CU Denver students earn regents’ quick approval of wellness center

Cost cutting, high voter turnout helped win over previously skeptical board
By Staff

CU Denver Provost Roderick Nairn
Cathy Beuten/University of Colorado
CU Denver Provost Roderick Nairn, right, congratulates student leader Scott Cao on making a successful case for the proposed wellness center.

In an emotional, unexpected vote — followed by cheers and a standing ovation from meeting attendees – the CU Board of Regents on Friday approved a CU Denver student fee increase of up to $12 per credit hour to help fund a new wellness center on the Auraria Campus.

The 7-2 vote (Regents Glen Gallegos, R-Grand Junction, and John Carson, R-Highlands Ranch, voted against the proposal) at the CU Denver Student Commons Building during the board’s regular meeting helped advance the project. The campus student body earlier this month voted in favor of the fee by 61.1 percent. More than quadruple the typical number of students – 20.4 percent – voted. The outcome represented a shift by the regents, who had expressed skepticism when the CU Denver Student Government Association (SGA) presented the proposal at the February board meeting, a significant step in the nearly two-year process initiated by students. In the two months between board meetings, SGA representatives met with regents, administration, CU President Bruce Benson and others to determine ways to minimize the cost to students through partnerships and donors, and by compromising on some features. The center’s estimated cost was reduced to $42.4 million from $53.8 million; the per-hour fee went to $12 from $16; and the size of the building was trimmed to 85,000 square feet from 105,000 square feet. The approved student fee increase takes effect this fall at $6 per credit and continues until fall 2017, when it rises to $12 per credit hour. In an email sent after the meeting, CU Denver Chancellor Jerry Wartgow noted that the Auraria Board still must approve the plan, and the regents’ capital subcommittee must approve a detailed construction plan. During the meeting, Benson said CU is working to secure potential external partners for the facility as a way of further reducing project costs and student fees.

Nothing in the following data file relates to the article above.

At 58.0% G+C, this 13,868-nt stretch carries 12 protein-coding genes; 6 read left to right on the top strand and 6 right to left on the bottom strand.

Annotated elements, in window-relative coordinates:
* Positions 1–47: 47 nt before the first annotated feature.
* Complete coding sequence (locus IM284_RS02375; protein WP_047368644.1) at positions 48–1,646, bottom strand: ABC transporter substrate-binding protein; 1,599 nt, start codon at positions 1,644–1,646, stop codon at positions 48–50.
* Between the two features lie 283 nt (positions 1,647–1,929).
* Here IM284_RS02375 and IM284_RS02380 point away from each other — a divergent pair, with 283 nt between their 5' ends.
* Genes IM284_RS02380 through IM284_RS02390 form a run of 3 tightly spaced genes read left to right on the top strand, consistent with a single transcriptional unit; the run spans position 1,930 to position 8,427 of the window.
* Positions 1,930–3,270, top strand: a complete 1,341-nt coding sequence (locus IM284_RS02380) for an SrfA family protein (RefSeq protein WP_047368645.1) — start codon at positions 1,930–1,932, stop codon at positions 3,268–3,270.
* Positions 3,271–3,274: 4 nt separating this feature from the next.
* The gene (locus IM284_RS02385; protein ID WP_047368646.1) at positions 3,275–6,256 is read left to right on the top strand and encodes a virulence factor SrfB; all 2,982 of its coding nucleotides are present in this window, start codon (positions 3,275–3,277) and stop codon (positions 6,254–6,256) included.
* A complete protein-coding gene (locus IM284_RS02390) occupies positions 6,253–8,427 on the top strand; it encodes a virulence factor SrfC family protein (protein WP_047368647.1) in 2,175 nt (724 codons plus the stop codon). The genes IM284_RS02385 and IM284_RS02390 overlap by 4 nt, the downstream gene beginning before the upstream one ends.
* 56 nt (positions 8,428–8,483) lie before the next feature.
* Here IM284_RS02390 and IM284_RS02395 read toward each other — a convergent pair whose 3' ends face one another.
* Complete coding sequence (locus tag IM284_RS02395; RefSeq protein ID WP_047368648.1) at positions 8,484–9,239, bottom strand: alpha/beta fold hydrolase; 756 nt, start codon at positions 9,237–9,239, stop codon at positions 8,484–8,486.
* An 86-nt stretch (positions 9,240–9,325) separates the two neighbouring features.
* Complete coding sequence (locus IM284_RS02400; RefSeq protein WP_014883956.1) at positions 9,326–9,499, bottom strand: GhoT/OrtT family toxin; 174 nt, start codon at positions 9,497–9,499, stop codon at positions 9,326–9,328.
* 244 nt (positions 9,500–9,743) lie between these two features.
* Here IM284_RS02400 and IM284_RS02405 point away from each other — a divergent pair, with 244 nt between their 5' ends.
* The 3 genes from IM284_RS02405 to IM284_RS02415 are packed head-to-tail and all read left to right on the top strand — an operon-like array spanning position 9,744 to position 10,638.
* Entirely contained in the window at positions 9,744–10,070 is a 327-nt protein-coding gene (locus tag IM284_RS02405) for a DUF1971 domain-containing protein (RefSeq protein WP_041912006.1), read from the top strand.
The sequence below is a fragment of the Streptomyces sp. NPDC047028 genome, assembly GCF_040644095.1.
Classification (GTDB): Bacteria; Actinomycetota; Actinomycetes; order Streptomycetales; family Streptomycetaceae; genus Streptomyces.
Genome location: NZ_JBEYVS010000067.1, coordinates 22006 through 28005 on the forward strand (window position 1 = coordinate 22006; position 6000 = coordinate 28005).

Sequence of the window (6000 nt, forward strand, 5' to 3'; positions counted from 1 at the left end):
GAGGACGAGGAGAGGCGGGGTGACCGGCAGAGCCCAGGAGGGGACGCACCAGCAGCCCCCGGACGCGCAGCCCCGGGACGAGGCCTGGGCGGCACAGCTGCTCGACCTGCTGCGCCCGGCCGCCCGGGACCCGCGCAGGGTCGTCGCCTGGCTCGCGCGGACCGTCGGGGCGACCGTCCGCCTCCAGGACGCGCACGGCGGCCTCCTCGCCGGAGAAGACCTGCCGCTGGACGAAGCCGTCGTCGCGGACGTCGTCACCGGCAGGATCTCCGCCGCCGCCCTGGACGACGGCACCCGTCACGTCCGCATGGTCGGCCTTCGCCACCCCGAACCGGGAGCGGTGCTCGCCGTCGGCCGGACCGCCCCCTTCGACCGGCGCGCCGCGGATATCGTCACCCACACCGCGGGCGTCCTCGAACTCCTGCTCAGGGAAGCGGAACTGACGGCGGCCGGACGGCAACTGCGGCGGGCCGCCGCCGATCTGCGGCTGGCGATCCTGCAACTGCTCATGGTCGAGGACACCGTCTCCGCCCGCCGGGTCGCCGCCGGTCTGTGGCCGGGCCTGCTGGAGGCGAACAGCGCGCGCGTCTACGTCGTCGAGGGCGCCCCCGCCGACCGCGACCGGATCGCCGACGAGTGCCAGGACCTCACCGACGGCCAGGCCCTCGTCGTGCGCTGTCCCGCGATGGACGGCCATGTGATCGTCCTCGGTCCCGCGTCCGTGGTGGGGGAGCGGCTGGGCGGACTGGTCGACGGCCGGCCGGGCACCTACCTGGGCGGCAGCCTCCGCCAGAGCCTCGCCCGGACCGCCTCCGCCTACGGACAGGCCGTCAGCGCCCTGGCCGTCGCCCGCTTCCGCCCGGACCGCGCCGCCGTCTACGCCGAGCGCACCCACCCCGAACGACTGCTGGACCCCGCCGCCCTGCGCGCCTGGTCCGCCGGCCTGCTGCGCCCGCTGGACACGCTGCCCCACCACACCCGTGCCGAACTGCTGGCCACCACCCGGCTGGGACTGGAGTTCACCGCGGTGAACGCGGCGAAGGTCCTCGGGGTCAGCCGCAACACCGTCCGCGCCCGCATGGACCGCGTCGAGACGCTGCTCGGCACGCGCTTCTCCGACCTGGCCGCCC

“We have done a tremendous amount with this project since we last met,” said Scott Cao, president and chair of the CU Denver SGA, while addressing the board. “We heard your concerns about the student fees and we made some modifications. We tried to find a balance between the student fees with a building that our students so desperately need.”

Student Allie Kriese, chair of the center’s initiative and project team, said the facility will provide more than 100 student-employment opportunities, increased long-term health, a fitness garden, group fitness rooms and nutritional consultants. Center programs will include student loan and financial responsibility seminars and counseling sessions.

“It’s really going to be an amazing building that’s available to all of our students,” Kriese said. “Our students come here to learn, and while they have chosen CU Denver for our excellent academics, it’s really important that we equip them with skills outside academics.”

The students’ final presentation to the regents is linked here. Though expected to only be an informational update for the board, Friday’s report was enough to convince regents that a vote for approval was in order. The enthusiastic endorsement generated big smiles and happy tears from several students who had gathered to witness the meeting. Regents and university leaders offered personal congratulations to student leaders during a meeting break. Regents who voted for the proposal commended the students’ vision and the breadth of their investment in the project. Chair Kyle Hybl, R-Colorado Springs, said a new partnership with University of Colorado Health was instrumental in gaining his support. Michael Scialdone, interim strategy officer for UCHealth, said the collaboration has been rapidly evolving.

“In about a two-week time period, I think we have got a pretty solid plan together around how we work collaboratively around expanding access to health to the students as well as faculty,” Scialdone said. “It’s a commitment we’re very excited to make here at CU Denver.”

At least two board members had changed their position between the February and April meetings.

“I was a pretty hard ‘no’ on this thing for a number of reasons,” said Stephen Ludwig, D-Denver. “But the work you’ve done to come back and reduce the cost, and the partnership that you’ve made, I am pretty much blown away with what you’ve done and you have my support.”

Regent Sue Sharkey, R-Castle Rock, also changed her mind. “Wow. I was a strong ‘no’ and it wasn’t because I didn’t believe in what you were doing or believe in the need for this center here on this campus,” she said. “To take on a project like this was beyond words for me. You listened to our concerns and you responded; you’ve made this happen.”

Regent Irene Griego, D-Lakewood, commended the vision of the students. “I’m so proud of the way you articulated your plans to us, how you took on the charge and the concerns the Board of Regents had, and you demonstrated to us how to follow through with that,” Griego said. “Your accountability has been outstanding.”

Said Regent Linda Shoemaker, D-Boulder, “I’ve been on your team from day one.” Referencing state funding challenges, she added, “It’s pathetic that students have to build this kind of facility with their own fees.”

In voting against the center, Regents Gallegos and Carson said they recognized the need, but were concerned about the burden on students.

“It feels to me like it’s not a good vote when we’re going to build this to help the entire university, the city and county of Denver, so on and so forth, on the backs of students and student fees,” Gallegos said.